The central theme of this excellent book is a Chaucerian pilgrimage back in time down our family tree. En route, we are joined, in reverse chronological order, by fellow pilgrim species at the points in our genealogical histories where our lineages diverged from a common concestor (Dawkins’ useful neologism, which I hope will stick). During our pilgrimage, we learn plenty of fascinating facts about our fellow travellers; specific facts that are used to illustrate general evolutionary principles.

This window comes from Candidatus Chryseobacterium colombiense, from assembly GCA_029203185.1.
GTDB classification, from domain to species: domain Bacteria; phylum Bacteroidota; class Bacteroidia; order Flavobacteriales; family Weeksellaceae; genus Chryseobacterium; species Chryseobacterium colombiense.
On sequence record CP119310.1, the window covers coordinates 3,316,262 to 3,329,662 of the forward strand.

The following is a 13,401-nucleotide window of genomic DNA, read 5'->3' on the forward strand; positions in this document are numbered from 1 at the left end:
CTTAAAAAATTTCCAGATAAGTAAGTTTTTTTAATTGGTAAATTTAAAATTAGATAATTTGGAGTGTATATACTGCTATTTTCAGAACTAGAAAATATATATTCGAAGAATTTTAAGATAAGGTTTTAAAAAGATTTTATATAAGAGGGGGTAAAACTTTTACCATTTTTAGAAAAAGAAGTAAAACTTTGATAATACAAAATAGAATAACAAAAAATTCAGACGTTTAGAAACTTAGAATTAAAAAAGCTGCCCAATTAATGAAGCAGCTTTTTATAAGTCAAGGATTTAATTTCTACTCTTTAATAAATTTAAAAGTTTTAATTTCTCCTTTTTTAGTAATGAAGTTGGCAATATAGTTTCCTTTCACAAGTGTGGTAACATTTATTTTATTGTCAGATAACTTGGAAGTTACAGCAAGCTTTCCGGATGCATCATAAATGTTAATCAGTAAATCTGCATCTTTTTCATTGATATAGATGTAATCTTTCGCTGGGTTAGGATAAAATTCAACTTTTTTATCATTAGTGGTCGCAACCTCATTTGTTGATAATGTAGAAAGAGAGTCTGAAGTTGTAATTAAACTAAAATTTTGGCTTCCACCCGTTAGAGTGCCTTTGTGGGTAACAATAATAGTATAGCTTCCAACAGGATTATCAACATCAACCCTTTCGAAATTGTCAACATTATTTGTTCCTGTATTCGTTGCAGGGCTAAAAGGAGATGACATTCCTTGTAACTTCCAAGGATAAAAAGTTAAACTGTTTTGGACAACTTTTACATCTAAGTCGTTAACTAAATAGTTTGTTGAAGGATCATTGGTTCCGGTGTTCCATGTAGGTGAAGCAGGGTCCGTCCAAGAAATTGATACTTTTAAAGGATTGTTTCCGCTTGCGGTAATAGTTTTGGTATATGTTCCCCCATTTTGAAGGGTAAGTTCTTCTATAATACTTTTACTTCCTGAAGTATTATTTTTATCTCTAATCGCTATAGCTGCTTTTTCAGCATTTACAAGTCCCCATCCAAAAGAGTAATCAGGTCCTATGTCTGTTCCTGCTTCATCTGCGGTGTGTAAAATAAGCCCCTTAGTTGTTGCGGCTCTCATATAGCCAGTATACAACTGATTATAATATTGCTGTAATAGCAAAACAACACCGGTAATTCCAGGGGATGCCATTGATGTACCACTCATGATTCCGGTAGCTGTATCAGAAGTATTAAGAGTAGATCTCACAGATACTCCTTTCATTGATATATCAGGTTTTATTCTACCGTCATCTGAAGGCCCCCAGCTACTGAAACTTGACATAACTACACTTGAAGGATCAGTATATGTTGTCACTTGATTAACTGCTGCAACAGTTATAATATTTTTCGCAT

I like the way Dawkins has been mellowing in recent years, although his writing is as excellent as ever. If you liked his earlier writing, you will like this.
I did, however, have one minor niggle with this book (but don’t let it put you off): in a couple of places, Dawkins talks politics. This seems totally out of place in a book stretching back billions of years into the past.
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